Authors+Show Affiliations

Airway Inflammation Group, Institute of Infection, Immunity and Inflammation, University of Calgary, Calgary, Alberta, Canada.No affiliation info availableNo affiliation info availableNo affiliation info availableNo affiliation info availableNo affiliation info available

Pub Type(s)

Journal Article
Research Support, Non-U.S. Gov't

Language

eng

PubMed ID

18986693

Citation

Koetzler, Rommy, et al. "Nitric Oxide Inhibits Human Rhinovirus-induced Transcriptional Activation of CXCL10 in Airway Epithelial Cells." The Journal of Allergy and Clinical Immunology, vol. 123, no. 1, 2009, pp. 201-208.e9.
Koetzler R, Zaheer RS, Wiehler S, et al. Nitric oxide inhibits human rhinovirus-induced transcriptional activation of CXCL10 in airway epithelial cells. J Allergy Clin Immunol. 2009;123(1):201-208.e9.
Koetzler, R., Zaheer, R. S., Wiehler, S., Holden, N. S., Giembycz, M. A., & Proud, D. (2009). Nitric oxide inhibits human rhinovirus-induced transcriptional activation of CXCL10 in airway epithelial cells. The Journal of Allergy and Clinical Immunology, 123(1), pp. 201-208.e9. doi:10.1016/j.jaci.2008.09.041.
Koetzler R, et al. Nitric Oxide Inhibits Human Rhinovirus-induced Transcriptional Activation of CXCL10 in Airway Epithelial Cells. J Allergy Clin Immunol. 2009;123(1):201-208.e9. PubMed PMID: 18986693.
* Article titles in AMA citation format should be in sentence-case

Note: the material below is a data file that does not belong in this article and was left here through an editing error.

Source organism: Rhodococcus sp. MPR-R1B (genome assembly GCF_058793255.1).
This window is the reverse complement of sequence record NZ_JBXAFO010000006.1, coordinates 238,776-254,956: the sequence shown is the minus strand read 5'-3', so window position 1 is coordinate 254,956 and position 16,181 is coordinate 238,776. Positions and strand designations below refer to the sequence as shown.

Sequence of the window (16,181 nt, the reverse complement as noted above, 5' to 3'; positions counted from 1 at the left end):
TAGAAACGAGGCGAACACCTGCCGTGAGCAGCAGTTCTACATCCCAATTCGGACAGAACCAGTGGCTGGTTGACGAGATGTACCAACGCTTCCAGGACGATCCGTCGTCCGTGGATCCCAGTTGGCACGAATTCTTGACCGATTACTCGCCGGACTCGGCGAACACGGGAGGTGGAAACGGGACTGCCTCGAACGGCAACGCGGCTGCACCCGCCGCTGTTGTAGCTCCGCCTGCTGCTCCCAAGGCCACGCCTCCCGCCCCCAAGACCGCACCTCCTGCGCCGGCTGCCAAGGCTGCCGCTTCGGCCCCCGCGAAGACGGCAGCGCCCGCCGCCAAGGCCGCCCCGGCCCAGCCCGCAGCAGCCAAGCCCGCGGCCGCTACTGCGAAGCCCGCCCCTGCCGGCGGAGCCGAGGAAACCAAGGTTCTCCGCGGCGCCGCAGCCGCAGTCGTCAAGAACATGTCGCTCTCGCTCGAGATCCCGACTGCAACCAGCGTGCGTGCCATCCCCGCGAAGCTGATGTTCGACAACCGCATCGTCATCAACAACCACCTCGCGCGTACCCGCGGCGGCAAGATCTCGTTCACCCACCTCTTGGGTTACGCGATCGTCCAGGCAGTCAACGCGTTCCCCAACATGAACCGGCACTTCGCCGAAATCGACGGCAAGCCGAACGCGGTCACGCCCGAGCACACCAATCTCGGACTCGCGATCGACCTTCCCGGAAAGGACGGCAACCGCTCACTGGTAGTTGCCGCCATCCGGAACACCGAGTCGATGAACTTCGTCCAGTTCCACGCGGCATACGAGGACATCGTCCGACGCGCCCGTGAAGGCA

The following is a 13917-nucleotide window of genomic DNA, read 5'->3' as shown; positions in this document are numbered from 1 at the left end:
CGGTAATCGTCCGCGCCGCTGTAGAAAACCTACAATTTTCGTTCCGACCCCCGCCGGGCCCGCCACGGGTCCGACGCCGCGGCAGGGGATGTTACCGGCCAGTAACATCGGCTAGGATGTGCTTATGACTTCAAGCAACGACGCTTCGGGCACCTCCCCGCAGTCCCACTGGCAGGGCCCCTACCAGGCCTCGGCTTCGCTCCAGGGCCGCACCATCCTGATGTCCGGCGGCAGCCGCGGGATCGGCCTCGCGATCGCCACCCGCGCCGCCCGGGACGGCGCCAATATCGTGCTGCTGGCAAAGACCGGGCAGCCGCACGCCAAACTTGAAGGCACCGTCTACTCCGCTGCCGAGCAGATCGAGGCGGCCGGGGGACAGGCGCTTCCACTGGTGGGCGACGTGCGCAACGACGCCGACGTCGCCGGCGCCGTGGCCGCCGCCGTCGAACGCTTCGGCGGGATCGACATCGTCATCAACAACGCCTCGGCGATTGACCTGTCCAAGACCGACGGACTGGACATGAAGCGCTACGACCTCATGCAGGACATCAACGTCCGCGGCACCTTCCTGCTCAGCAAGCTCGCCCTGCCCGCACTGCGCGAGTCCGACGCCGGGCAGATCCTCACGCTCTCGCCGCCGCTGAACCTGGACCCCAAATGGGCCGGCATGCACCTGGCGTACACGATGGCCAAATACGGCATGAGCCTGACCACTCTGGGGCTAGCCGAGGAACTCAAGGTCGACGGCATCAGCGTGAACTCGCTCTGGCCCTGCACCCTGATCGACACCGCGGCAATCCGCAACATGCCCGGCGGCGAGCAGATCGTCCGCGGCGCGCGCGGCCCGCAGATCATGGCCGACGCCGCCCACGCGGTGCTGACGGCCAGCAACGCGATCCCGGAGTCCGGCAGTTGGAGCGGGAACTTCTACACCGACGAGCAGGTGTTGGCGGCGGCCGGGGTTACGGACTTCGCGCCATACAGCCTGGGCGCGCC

TY - JOUR T1 - Nitric oxide inhibits human rhinovirus-induced transcriptional activation of CXCL10 in airway epithelial cells. AU - Koetzler,Rommy, AU - Zaheer,Raza S, AU - Wiehler,Shahina, AU - Holden,Neil S, AU - Giembycz,Mark A, AU - Proud,David, Y1 - 2008/11/04/ PY - 2008/07/01/received PY - 2008/08/25/revised PY - 2008/09/29/accepted PY - 2008/11/7/pubmed PY - 2009/1/28/medline PY - 2008/11/7/entrez SP - 201 EP - 208.e9 JF - The Journal of allergy and clinical immunology JO - J. Allergy Clin. Immunol. VL - 123 IS - 1 N2 - BACKGROUND: Human rhinovirus (HRV) infections trigger exacerbations of asthma and chronic obstructive pulmonary disease. Nitric oxide (NO) inhibits HRV replication in human airway epithelial cells and suppresses HRV-induced epithelial production of several cytokines and chemokines. OBJECTIVE: We sought to delineate the mechanisms by which NO inhibits HRV-induced epithelial production of CXCL10, a chemoattractant for type 1 T cells and natural killer cells. METHODS: Primary human bronchial epithelial cells or cells of the BEAS-2B human bronchial epithelial cell line were exposed to HRV-16 in the presence or absence of the NO donor 3-(2-hydroxy-2-nitroso-1-propylhydrazino)-1-propanamine (PAPA NONOate). A cGMP analogue and an inhibitor of soluble guanylyl cyclase were used to examine the role of the cyclic guanosine monophosphate (cGMP) pathway in the actions of NO. BEAS-2B cells were transfected with CXCL10 promoter-luciferase constructs and the effects of PAPA NONOate were examined to study mechanisms of transcriptional regulation. Electrophoretic mobility shift assays were also used. RESULTS: PAPA NONOate inhibited HRV-16-induced increases in CXCL10 mRNA and protein. Inhibition of CXCL10 production occurred through a cGMP-independent pathway. PAPA NONOate inhibited HRV-16-induced CXCL10 transcription by blocking nuclear translocation, binding, or both of both nuclear factor kappaB and IFN response factors (IRFs) to their respective recognition elements in the CXCL10 promoter. CONCLUSIONS: NO inhibits HRV-16-induced production of CXCL10 by inhibiting viral activation of nuclear factor kappaB and of IRFs, including IRF-1, through a cGMP-independent pathway. The broad-ranging inhibition of HRV-induced epithelial cytokine and chemokine production by NO suggests a potential therapeutic utility of NO donors in viral exacerbations of asthma and chronic obstructive pulmonary disease. SN - 1097-6825 UR - https://www.unboundmedicine.com/medline/citation/18986693/Nitric_oxide_inhibits_human_rhinovirus_induced_transcriptional_activation_of_CXCL10_in_airway_epithelial_cells_ L2 - https://linkinghub.elsevier.com/retrieve/pii/S0091-6749(08)01738-7 DB - PRIME DP - Unbound Medicine ER -